Kunza v. Pantze

Annotate this Case

527 N.W.2d 846 (1995)

Charlene KUNZA, f/k/a Charlene Pantze, Appellant, v. Curtis PANTZE, Respondent, Deltauer, Inc., d/b/a The King of Clubs Bar, Respondent.

No. C3-94-1802.

Court of Appeals of Minnesota.

February 21, 1995.

*847 Randall J. Fuller, Gary T. LaFleur, Babcock, Locher, Neilson & Mannella, Anoka, for appellant.

Marianne Settano, Roseville, Steven E. Tomsche, Foster, Waldeck, Lind & Gries, Ltd., Minneapolis, for respondents.

Considered and decided by HUSPENI, P.J., and HARTEN and MINENKO,[*] JJ.


HARTEN, Judge.

Appellant challenges summary judgment in favor of respondent bar in her dram shop action, contending that the district court erred in ruling that her former husband's intoxication could not have been a proximate cause of appellant's injuries as a matter of law.


This case arises from an incident occurring on November 22, 1991, in which appellant Charlene Kunza jumped or fell from a van driven by Curtis Pantze. Prior to the occurrence, the two had been drinking at the King of Clubs Bar. After leaving the bar, appellant and Pantze, who were then married, began to argue. At some point appellant opened the passenger door.

Pantze testified in his deposition that appellant threatened to jump out of the van, that he grabbed her by her hair and jacket to prevent her from doing so, but that appellant eventually succeeded in jumping out. Appellant testified in her deposition that she knew that Pantze was intoxicated and that, as they were driving, Pantze began to abuse her physically by pulling her hair and hitting her in the face. Appellant further testified that as they approached a traffic light, expecting Pantze to stop, she opened the door, but that instead of stopping, Pantze accelerated. Appellant did not remember how she left the van.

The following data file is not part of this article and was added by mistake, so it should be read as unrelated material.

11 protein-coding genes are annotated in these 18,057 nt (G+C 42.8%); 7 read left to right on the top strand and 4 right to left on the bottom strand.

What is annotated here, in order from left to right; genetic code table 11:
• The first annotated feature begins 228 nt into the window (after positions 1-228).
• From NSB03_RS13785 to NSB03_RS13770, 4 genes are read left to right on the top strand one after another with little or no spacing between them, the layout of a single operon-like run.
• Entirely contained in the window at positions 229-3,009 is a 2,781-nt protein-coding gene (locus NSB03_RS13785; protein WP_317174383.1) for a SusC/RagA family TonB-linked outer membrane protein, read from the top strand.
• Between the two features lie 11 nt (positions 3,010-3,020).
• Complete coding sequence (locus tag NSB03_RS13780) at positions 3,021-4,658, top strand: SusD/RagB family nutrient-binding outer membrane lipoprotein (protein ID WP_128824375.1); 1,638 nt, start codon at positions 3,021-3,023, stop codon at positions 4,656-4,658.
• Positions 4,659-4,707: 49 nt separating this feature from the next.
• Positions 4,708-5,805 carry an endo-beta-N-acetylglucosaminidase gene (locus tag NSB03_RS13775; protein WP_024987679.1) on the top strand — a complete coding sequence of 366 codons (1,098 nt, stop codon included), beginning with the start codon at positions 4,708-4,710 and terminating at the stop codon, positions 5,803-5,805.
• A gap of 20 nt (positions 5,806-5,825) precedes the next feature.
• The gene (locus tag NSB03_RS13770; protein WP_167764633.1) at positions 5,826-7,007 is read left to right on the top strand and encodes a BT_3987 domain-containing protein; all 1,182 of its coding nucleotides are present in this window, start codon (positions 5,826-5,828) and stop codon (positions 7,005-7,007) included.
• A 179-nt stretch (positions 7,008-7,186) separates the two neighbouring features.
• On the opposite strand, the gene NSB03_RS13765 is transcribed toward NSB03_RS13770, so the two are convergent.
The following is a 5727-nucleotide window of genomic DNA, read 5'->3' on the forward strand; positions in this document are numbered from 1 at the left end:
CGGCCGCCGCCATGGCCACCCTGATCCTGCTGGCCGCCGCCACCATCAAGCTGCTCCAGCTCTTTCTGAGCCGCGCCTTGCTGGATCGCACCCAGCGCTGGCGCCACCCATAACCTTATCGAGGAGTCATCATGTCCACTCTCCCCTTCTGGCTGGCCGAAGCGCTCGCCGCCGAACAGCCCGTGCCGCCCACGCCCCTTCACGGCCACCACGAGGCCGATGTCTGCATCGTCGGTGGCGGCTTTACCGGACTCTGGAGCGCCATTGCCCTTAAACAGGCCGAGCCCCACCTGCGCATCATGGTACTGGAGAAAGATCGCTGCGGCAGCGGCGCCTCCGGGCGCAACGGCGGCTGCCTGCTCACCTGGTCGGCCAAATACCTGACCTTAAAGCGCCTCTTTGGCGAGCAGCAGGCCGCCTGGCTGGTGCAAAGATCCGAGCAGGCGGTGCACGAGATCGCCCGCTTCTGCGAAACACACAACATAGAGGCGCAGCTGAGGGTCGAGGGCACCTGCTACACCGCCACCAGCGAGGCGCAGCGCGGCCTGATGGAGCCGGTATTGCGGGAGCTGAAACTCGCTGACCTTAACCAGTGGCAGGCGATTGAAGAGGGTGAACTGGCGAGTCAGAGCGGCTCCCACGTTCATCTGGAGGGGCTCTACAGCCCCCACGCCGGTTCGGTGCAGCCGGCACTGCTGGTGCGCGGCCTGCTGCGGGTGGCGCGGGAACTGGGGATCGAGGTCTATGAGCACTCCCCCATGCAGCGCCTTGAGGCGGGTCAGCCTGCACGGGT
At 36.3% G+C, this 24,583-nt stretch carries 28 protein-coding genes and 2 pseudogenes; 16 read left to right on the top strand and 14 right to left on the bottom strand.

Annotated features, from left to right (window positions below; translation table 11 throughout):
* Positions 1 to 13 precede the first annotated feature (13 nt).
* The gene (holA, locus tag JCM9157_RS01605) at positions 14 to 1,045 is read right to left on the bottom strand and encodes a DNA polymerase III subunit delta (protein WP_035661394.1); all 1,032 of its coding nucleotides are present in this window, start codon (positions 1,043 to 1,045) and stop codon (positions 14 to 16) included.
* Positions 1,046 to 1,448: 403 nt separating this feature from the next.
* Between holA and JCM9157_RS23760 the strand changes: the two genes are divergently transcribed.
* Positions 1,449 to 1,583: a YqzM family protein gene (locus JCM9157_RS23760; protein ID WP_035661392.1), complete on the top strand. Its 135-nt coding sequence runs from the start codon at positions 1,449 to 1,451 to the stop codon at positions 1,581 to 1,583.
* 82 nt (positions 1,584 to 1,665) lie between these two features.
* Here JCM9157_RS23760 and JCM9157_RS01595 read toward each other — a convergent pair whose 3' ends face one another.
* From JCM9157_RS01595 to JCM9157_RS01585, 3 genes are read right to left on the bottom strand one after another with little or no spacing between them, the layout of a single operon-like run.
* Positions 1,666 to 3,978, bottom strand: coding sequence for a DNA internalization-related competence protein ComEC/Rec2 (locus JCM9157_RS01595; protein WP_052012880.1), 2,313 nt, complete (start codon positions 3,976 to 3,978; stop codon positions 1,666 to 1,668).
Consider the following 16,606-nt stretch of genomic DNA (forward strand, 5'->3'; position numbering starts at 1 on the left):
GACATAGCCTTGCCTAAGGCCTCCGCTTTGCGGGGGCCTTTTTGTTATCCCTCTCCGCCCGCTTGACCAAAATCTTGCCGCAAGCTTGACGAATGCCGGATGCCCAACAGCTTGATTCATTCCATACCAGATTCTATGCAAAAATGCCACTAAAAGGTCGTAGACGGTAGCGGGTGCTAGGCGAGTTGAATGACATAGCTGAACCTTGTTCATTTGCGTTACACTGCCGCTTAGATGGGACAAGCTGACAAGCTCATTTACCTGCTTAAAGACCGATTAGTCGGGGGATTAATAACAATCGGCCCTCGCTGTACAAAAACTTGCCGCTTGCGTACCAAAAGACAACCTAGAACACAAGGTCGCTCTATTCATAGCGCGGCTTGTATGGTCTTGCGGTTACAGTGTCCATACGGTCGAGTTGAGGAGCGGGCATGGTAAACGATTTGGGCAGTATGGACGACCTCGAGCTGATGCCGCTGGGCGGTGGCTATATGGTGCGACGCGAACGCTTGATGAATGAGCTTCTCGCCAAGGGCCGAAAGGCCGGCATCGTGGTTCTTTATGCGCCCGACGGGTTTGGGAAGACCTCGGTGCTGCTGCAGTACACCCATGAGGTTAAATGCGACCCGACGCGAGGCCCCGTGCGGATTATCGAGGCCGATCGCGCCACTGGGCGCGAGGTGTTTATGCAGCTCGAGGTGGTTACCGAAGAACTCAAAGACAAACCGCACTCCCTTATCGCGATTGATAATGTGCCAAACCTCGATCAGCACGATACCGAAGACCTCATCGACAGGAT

Appellant sued Pantze in negligence to recover for various injuries, including the loss of her senses of taste and smell, a collapsed lung, the "degloving" of her scalp, and the loss of some peripheral vision. Appellant and Pantze eventually settled this claim.

Appellant also sued respondent Deltauer, Inc., d/b/a King of Clubs Bar, under the dram shop act, alleging that the bar's illegal sale of alcoholic beverages to Pantze caused Pantze's intoxication and that the intoxication *848 caused appellant's injuries. The district court granted Deltauer summary judgment, ruling as a matter of law that the intoxication did not cause the injuries. This appeal results.


Did the district court err in ruling as a matter of law that Pantze's intoxication was not a proximate cause of appellant's injuries?


Appellant challenges the summary judgment in favor of Deltauer. On appeal from summary judgment, this court must determine whether there are any genuine issues of material fact and whether the district court erred in its application of the law. State ex rel. Cooper v. French, 460 N.W.2d 2, 4 (Minn.1990). On appeal, we must view the evidence in the light most favorable to the party against whom summary judgment was granted. Fabio v. Bellomo, 504 N.W.2d 758, 761 (Minn.1993).

Appellant's cause of action against Deltauer arose under the following provision of the dram shop act:

A spouse, child, parent, guardian, employer, or other person injured in person, property, or means of support, or who incurs other pecuniary loss by an intoxicated person or by the intoxication of another person, has a right of action in the person's own name for all damages sustained against a person who caused the intoxication of that person by illegally selling alcoholic beverages.

Minn.Stat. § 340 A. 801, subd. 1 (1990). To establish liability under the dram shop act, a plaintiff must establish